The murals covered with lime during the Reformation were revealed in 1885 by József Huszka, after which they whitewashed them again. The whole surface of the murals was uncovered only after 1994. The murals of the nave represent in two registers scenes form the Passion of Christ, a rich composition of the Last Judgement and the Legend of Saint Ladislaus, unique in Europe.
The lower register showing the life, Passion and Accession of Christ is composed of 13, encased scenes. The upper register of the southern wall is decorated with the mural of the Last Judgement, and in its centre we see the figure of Christ Pantocrator surrounded by an almond-shaped aureole of light (a mandorla). On his left and right there are six and six apostles. Below the mandorla we see Virgin Mary and John the Baptist, kneeling. The mural depicting the legend of Saint Ladislaus covers the western and northern walls of the nave, a cycle which was widely spread in Medieval Hungary.
Although the Chilieni Unitarian church is a small rural church building, its murals of great historical and artistic value make it one of the most important historic monuments of the region.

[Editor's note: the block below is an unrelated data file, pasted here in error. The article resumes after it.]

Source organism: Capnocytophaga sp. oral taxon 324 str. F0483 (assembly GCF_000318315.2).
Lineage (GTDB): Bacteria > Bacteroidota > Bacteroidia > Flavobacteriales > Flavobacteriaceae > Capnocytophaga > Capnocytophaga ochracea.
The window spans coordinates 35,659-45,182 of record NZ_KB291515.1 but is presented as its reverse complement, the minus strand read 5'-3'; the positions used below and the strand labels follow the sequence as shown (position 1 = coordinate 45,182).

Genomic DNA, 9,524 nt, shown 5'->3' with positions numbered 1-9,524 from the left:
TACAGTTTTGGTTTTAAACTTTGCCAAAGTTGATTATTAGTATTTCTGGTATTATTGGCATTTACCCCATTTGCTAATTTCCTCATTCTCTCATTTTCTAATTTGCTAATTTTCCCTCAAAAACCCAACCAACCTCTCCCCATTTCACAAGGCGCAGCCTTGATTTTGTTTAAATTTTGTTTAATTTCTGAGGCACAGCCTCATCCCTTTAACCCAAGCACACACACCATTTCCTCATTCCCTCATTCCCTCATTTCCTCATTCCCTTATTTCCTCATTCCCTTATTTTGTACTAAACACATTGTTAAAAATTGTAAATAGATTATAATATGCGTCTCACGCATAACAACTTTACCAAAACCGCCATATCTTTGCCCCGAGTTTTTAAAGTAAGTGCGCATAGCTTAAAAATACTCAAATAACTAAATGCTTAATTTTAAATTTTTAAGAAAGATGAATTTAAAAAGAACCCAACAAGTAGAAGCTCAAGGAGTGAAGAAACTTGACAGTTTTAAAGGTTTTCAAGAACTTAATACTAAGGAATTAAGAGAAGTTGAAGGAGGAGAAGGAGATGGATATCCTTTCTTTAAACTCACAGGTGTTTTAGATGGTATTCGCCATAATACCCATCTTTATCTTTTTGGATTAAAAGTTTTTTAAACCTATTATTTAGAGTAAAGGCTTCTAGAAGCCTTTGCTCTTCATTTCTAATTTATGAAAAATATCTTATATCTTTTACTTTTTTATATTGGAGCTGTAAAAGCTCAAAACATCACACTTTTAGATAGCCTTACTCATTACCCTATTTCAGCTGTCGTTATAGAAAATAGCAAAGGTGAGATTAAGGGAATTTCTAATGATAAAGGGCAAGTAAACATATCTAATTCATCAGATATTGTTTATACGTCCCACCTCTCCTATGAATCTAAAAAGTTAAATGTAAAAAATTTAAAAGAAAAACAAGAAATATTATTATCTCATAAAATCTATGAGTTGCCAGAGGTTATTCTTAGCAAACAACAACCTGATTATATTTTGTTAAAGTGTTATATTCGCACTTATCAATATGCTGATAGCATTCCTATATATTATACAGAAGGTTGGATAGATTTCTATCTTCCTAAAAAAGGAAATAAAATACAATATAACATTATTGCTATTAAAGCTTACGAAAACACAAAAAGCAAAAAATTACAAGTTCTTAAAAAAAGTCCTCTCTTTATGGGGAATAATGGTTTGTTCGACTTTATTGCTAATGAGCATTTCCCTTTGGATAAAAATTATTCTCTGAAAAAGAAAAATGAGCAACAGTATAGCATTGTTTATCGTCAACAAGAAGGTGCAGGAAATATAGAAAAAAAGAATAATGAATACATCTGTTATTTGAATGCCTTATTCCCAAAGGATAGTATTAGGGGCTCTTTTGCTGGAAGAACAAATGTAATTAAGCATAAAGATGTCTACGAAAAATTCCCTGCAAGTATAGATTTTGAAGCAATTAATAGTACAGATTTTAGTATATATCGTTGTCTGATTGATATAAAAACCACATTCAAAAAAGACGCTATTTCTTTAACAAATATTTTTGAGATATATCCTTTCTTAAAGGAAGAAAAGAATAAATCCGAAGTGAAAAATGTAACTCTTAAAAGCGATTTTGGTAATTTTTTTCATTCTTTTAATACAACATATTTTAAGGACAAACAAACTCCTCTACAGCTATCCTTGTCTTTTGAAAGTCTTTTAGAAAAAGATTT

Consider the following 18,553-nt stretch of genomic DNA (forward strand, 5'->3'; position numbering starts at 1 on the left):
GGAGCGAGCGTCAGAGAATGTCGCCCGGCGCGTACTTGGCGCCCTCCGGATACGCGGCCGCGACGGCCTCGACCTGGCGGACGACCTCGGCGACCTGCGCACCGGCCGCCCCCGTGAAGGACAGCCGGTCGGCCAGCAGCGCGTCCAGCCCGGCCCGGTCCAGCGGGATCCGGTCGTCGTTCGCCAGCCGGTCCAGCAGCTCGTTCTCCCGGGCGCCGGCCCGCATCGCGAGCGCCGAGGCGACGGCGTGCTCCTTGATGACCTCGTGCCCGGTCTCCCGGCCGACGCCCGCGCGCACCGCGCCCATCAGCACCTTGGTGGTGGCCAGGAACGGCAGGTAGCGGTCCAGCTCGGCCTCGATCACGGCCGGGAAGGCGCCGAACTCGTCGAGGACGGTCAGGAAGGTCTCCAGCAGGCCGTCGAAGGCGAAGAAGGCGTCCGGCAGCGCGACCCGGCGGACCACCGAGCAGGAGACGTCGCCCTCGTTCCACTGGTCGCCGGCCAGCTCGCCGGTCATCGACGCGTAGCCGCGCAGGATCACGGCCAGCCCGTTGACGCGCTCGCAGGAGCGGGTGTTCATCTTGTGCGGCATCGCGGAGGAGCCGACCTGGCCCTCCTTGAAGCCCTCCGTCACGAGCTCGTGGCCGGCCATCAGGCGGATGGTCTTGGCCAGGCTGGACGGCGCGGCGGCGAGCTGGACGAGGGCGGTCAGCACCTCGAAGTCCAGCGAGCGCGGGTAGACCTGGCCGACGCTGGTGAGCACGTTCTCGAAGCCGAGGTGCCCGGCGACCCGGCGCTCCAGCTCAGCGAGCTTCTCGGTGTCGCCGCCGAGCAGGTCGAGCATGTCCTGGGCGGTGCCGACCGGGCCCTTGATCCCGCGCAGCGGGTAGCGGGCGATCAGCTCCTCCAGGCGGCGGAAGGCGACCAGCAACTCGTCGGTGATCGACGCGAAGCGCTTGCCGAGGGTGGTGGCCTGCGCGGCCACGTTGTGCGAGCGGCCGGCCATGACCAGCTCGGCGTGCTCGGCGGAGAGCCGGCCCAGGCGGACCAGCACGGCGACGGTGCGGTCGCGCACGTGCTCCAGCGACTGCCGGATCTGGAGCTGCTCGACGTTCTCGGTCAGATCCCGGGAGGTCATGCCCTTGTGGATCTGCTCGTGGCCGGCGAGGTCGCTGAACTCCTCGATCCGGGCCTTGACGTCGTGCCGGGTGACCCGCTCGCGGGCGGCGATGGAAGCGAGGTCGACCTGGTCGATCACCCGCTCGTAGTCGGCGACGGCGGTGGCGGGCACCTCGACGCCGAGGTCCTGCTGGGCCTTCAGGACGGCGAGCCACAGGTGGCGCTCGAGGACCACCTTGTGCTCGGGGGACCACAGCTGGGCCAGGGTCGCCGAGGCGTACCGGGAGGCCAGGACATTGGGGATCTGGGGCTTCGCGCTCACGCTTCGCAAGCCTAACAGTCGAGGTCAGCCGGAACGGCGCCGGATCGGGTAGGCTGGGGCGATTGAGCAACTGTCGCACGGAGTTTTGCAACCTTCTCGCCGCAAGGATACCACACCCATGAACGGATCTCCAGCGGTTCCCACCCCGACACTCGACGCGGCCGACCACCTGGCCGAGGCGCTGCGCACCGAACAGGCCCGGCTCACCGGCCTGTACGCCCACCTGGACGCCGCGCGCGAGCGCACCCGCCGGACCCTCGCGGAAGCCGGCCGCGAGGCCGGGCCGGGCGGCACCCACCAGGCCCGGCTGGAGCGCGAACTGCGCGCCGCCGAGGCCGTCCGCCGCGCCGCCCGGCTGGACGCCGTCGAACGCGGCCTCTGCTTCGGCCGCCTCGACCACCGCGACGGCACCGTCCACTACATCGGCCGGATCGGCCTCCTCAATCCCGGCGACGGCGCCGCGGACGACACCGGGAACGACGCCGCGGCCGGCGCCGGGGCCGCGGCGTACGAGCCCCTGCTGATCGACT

South of Sfântu Gheorghe (Hu: Sepsiszentgyörgy, Ge: Sankt Georg) there is a little village guarded by the river Olt: Chilieni. The sheltering care of the fabled river has been reciprocated by the people, and since 2011 the sections of the river around and to the south of Chilieni have been placed under protection as part of the Upper Olt Natura 2000 nature reserve (ROSCI0329). The surrounding oak forests of the river’s floodplain and the common alder (Alnus glutinosa) – common ash (Fraxinus excelsior) groves are part of the important habitats of the region. 16 bat species have been identified in the area, all of which are on the Red List of Threatened Species, and two of them, the Geoffroy’s bat (Myotis emarginatus) and the Bechstein’s bat (Myotis bechsteinii) species, have come close to extinction on multiple occasions. These bats feed on insects in the plentiful hunting grounds among the river’s vegetation, and shelter in the hollows of the older trees. The marshlands and the waters themselves are home to two Natura 2000 protected mammal species, the Eurasian beaver (Castor fiber), which had previously gone extinct in Romania, but was successfully reintroduced in 2006, and the Eurasian otter (Lutra lutra), which conducts a nocturnal lifestyle in the Carpathian basin. Ten species of fish that are on the Red List of Threatened Species can also be found here. The Romanian barbel (Barbus meridionalis petenyi) has special value for the Hungarian ichthyologists, since it is the only fish species to be named after a Hungarian scientist, its discoverer, Salamon János Petényi. This endangered species is being artificially bred and propagated by the scientific community of the Babeş–Bolyai University. The butterfly Marsh fritillary (Euphydryas aurinia) can also be found in the habitats around Chilieni, along with several amphibian and reptile species like the native European pond turtle (Emys orbicularis), and the limbless lizard Slow worm (Anguis fragilis), which is often killed because of its snake-like appearance, despite it being one of the very few limbless lizard species of Europe.